Cowan says Tulane will continue to keep a dialogue going with neighbors who live around the footprint of the new stadium.

“Conversations are going to continue. We have two more forums coming up. One next week and then we have one in July.”

Many members of the City Planning Commission called the IZD an example of spot zoning. They say it sends a bad message to other businesses and organizations that might consider making big investments in the city.

At least one member of the business community also told the commission that a new stadium would pump money into the local economy and the city’s coffers.

Ground breaking could come early next year.

News with a Twist

It wasn’t a good day for Tulane University

captureThe New Orleans city council voted Thursday to form an interim zoning district that would prohibit Tulane University from building their new on-campus football stadium. The $60 million stadium, scheduled for completion in time for the 2014 football season, is now on hold indefinitely.

Before yesterday’s vote, Tulane had the green light to build their stadium. Now the project is at full stop!  And the reason? Because a few dozen affluent, influential uptown homeowners simply do not want the stadium built by their homes.

More specifically, they don’t want New Orleans’ mostly black public schools coming to their neighborhood to play high school games.

Council person Susan Guidry knows this and still went forward with this ill-conceived “interim zoning district.”

Mayor Mitch Landreiu has said he’ll veto the measure. Let’s hope he does. Because in 2012, post-Katrina New Orleans, we don’t have time anymore for the needs of the few, outweighing the needs of the many.   Especially when the few are wrong.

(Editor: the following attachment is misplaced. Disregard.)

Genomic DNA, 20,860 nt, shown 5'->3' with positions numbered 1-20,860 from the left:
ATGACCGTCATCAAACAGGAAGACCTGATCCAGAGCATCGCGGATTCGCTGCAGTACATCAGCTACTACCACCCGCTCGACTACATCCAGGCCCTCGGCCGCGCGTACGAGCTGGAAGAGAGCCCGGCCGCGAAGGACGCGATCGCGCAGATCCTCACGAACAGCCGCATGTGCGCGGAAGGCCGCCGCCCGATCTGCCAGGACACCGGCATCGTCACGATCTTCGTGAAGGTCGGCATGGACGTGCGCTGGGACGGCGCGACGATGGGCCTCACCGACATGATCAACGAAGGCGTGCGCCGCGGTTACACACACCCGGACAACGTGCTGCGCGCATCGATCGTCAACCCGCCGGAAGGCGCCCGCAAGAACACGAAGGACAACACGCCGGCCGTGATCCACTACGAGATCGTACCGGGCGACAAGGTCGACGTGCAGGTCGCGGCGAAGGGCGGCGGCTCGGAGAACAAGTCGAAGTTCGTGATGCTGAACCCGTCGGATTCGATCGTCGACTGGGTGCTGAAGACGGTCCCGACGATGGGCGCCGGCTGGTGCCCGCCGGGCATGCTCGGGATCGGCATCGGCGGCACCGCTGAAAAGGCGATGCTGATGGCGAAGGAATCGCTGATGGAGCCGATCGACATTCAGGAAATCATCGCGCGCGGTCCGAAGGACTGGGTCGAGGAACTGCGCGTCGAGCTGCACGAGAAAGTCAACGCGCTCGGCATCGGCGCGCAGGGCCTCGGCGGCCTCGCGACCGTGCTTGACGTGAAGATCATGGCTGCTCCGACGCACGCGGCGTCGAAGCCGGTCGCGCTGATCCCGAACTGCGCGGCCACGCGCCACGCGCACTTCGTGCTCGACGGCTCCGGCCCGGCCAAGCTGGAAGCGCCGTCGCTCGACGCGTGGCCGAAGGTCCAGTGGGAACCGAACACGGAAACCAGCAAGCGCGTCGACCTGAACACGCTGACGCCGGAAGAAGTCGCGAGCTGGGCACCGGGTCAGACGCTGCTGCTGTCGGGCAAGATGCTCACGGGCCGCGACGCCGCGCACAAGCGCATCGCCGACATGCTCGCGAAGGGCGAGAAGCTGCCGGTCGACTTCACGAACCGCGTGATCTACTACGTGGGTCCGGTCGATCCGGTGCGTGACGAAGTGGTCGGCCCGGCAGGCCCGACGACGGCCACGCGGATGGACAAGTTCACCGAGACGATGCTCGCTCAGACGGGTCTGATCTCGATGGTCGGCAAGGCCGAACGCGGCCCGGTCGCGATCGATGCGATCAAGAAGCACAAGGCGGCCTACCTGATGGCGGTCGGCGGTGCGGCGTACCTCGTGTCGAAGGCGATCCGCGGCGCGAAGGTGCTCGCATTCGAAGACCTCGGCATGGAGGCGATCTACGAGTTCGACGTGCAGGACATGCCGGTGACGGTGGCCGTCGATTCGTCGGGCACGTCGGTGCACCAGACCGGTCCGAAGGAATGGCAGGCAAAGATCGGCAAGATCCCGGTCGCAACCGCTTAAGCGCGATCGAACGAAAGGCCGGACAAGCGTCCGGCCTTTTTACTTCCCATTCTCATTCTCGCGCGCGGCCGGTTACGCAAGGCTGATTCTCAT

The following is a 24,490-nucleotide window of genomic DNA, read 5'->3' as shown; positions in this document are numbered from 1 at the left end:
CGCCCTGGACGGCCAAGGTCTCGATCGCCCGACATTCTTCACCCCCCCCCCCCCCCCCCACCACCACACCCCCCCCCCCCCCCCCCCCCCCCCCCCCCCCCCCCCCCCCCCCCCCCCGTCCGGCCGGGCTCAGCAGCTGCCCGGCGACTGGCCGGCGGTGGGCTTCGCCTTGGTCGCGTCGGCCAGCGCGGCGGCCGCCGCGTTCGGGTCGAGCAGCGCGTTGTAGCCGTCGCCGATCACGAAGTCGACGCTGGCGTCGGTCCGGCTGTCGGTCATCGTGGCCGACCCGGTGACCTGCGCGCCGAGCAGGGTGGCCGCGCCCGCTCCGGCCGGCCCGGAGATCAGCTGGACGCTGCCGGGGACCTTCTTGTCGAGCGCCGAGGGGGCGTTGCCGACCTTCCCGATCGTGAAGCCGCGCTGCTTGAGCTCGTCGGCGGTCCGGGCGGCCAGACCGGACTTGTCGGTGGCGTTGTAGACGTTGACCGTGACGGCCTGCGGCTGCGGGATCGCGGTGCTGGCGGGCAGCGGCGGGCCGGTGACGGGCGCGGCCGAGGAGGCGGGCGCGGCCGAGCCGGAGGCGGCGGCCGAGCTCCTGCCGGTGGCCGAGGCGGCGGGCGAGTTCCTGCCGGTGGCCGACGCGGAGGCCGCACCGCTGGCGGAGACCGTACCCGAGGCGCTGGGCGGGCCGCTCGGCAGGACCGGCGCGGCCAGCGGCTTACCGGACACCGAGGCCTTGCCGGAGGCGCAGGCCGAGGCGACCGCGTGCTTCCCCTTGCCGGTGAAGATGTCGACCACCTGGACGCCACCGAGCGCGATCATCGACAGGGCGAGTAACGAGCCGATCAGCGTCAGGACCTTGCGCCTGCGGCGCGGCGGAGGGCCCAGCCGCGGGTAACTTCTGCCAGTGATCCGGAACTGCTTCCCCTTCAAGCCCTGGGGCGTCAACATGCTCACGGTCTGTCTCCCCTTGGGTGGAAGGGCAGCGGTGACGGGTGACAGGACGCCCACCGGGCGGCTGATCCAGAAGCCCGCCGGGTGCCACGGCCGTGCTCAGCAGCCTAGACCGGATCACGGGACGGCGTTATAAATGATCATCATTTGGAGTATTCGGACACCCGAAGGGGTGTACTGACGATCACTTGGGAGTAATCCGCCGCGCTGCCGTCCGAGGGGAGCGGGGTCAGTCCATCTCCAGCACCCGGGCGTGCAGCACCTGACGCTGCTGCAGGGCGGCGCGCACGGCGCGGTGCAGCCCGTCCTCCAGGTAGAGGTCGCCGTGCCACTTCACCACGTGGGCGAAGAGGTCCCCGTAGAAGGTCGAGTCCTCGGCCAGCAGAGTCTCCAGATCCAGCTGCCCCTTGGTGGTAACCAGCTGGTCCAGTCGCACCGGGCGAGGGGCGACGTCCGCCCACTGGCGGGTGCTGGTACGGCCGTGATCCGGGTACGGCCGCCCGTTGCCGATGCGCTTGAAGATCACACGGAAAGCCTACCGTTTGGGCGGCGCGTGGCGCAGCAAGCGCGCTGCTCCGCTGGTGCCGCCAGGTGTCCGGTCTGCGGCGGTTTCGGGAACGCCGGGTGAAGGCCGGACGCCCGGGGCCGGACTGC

CapturePlans to build a stadium at Tulane University hit a major bump in the road. Today city council members approved a motion that could slow that could delay the project.

The motion to create an interim zoning district passed in a 4-2 vote during Thursday’s city council meeting. Now plans for the controversial Tulane University Stadium will first have to go through the city planning committee, a public hearing, and then back to council before the university can break ground.

“It’s unfair, it’s discriminatory, it’s anti-development and it has unintended consequences that people hadn’t thought about,” Tulane University President Scott Cowen said.

The sports complex that is currently in the design phase includes 30-thousand seats on campus; where the practice field is currently located. The I.Z.D. was proposed because neighbors near the university have voiced opposition. Now that the motion has passed, a thorough study will be conducted about how the stadium will impact the neighborhood.

“There are a lot of unanswered questions and now is a good time to put a study in because it will be a number of months before they’re ready to begin construction, early next year actually,” Coucilwoman Susan Guidry said.

Guidry says the I.Z.D. has university and college construction requirements that mirror the new comprehensive zoning ordinance that’s currently being drafted.

“So this is the future, we’re just asking for it to come up a little sooner because the stadium is such a large project that will have a large impact,” Guidry said.

“Right now we should be following current law. There’s no excuse to circumvent current law and right now that project can be built on our campus without a variance,” Cowen said.

Neighbors who support the project think the I.Z.D is nothing more than red tape to delay the stadium project. Guidry says that is not so.

“My plan is simply to make sure that the design and the parking and traffic all that is studied carefully and is done in such a way it has the least amount of impact on the neighborhood,” Guidry said.

University leaders say they are committed to the project and will continue with stadium plans. Council members say they will do everything possible to make sure the interim zoning district process does not delay the project.